Did you know that a dog played a crucial role in the Lewis and Clark Expedition?
When Merriwether Lewis purchased Seaman for $20 in August 1803, he probably had little idea that several years later people would gather to honor the exploits of this courageous animal.
During the winter of 1805-1806, 33 people on the Lewis and Clark Expedition stayed at Fort Clatsop. There was a 34th member of this group, Lewis’s Newfoundland dog Seaman.
According to journals of the expedition members, Seaman has been credited with being a watchdog, hunter, retriever, companion and diplomat.
On July 10, the 26th Annual Seaman’s Day commemoration will be held at the Lewis and Clark National Historical Park at Fort Clatsop from 10:30 a.m. to 4:30 p.m. with activities, lectures and chance to see the Newfoundlands.
The park has invited some guest Newfoundland dogs and their owners to volunteer for Seaman’s Day. The public will have two opportunities to meet these dogs at 12:30 and 2:30 p.m.
Newfoundland dogs are a breed with webbed paws. This enables them to be powerful swimmers, and most of these dogs love the water.
Since some of the soldiers in the Lewis and Clark Expedition didn’t swim, perhaps they felt more secure with Seaman available as a big, furry personal flotation device just in case.
“We encourage visitors to ask the dog handlers to show them the webbing between their dogs’ toes,” said Sally Freeman, a ranger at Fort Clatsop.
Newfoundland dogs have four coat colors: black, brown, white (also called a Landseer because of their resemblance to a Landseer) and gray.
The Landseer is a dog breed, named after the British painter Sir Edwin Henry Landseer, who owned Newfoundland dogs about the same time Lewis and Clark were beginning their journey. The Landseer is not to be confused with a black and white Newfoundland.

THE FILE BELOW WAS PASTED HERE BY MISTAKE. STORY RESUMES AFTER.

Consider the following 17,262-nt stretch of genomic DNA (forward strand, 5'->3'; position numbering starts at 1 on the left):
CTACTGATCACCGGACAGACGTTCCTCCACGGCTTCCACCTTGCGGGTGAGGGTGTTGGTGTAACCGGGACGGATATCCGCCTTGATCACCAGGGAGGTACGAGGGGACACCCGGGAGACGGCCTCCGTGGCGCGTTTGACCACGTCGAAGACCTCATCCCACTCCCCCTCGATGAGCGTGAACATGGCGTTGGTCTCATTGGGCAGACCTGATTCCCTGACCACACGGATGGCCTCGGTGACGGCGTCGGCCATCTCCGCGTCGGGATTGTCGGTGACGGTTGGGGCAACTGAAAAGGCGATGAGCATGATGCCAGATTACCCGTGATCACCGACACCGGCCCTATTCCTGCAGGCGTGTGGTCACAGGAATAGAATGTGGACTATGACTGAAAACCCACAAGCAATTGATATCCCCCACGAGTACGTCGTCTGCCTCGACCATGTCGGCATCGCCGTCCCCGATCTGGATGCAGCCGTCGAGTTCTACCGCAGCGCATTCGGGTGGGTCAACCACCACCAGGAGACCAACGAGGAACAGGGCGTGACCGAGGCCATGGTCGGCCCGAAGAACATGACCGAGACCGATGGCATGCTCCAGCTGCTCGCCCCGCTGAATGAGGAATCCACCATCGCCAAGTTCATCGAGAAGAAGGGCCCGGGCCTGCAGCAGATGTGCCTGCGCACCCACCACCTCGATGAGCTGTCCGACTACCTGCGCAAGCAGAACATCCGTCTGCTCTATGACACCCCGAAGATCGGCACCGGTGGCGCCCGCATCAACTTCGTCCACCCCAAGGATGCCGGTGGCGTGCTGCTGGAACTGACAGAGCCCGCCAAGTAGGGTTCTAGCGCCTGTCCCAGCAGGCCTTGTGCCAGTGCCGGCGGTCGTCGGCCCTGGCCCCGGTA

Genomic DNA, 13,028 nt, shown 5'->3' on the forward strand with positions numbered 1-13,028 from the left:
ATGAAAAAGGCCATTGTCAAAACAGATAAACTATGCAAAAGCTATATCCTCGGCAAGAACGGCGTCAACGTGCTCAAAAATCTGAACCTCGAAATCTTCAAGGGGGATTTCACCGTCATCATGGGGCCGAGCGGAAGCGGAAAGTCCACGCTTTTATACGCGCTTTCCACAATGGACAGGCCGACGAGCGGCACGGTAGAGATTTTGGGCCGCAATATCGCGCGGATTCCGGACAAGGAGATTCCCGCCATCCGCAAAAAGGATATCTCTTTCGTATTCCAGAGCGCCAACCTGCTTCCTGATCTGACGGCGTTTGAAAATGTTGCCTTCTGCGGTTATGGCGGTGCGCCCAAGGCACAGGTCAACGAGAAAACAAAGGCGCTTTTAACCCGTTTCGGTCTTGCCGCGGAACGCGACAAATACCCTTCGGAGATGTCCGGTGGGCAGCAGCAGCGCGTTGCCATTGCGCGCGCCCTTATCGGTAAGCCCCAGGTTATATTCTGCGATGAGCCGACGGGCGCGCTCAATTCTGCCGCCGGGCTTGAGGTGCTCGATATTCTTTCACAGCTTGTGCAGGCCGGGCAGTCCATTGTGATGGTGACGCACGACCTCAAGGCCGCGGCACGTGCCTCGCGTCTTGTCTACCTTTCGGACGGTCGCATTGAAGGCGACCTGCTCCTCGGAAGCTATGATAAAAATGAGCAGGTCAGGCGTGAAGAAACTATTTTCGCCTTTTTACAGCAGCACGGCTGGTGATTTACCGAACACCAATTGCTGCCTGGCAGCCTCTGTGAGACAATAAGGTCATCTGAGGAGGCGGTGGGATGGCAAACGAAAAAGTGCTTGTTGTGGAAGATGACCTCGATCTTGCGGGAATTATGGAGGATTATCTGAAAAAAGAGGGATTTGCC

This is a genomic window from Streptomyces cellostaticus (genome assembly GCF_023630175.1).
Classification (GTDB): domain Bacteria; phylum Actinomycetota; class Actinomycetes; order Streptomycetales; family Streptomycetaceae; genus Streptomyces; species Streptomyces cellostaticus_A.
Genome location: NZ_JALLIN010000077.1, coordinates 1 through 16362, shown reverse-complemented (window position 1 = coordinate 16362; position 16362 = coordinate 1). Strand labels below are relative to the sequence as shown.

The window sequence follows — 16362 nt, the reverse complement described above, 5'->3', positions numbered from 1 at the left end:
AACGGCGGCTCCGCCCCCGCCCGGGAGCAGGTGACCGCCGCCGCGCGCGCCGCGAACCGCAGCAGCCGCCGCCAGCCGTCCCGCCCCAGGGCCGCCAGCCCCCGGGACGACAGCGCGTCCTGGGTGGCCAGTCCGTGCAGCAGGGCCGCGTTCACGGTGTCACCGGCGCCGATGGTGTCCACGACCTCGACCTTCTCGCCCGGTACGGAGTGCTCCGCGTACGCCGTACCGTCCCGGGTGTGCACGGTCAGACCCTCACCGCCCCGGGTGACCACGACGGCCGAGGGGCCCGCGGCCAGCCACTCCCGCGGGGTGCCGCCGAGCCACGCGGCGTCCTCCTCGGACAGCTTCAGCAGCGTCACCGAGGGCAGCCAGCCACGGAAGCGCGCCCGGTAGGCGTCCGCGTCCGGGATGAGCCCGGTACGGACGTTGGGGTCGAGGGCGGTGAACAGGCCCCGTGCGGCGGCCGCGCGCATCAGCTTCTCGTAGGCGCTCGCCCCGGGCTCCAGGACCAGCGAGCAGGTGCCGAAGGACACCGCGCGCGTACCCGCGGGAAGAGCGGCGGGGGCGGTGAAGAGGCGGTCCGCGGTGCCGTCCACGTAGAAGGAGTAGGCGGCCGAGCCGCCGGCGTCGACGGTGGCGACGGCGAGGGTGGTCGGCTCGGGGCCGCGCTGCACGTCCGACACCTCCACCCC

Marty Martin, from Ocean Park, Wash., will attend the festivities with her black and white Newfoundland, Bismarck.
Martin and Bismarck have participated several times.
“He’s getting old now, but he used to chase the red dot just like a cat,” Martin said. “It was pretty funny to see a 160 pound dog leap in the air after the dot.”
Dogs with special skills may demonstrate those skills during the day’s festivities.
Getting to see the dogs, pet them and ask questions of the owners is a crowd favorite.
“We get a decent little crowd for the talks on Seaman’s role in the expedition,” Freeman said.
Dogs on leashes are welcome at the event. Dog owners should avoid the carpeted area of the visitor’s center. The dogs are not allowed in the rooms of the fort.
The Kids Corps will feature dog-themed crafts from 10 a.m. to 3 p.m. in the visitor’s center.
Youngsters will have the chance to craft a headband with floppy dog ears attached. There will also be face painting for children and adults, giving visitors a chance to have a dog paw or even their whole face painted to resemble a dog.
“Seaman is a favorite expedition character for the kids,” said Jim Wilson, a volunteer at Fort Clatsop.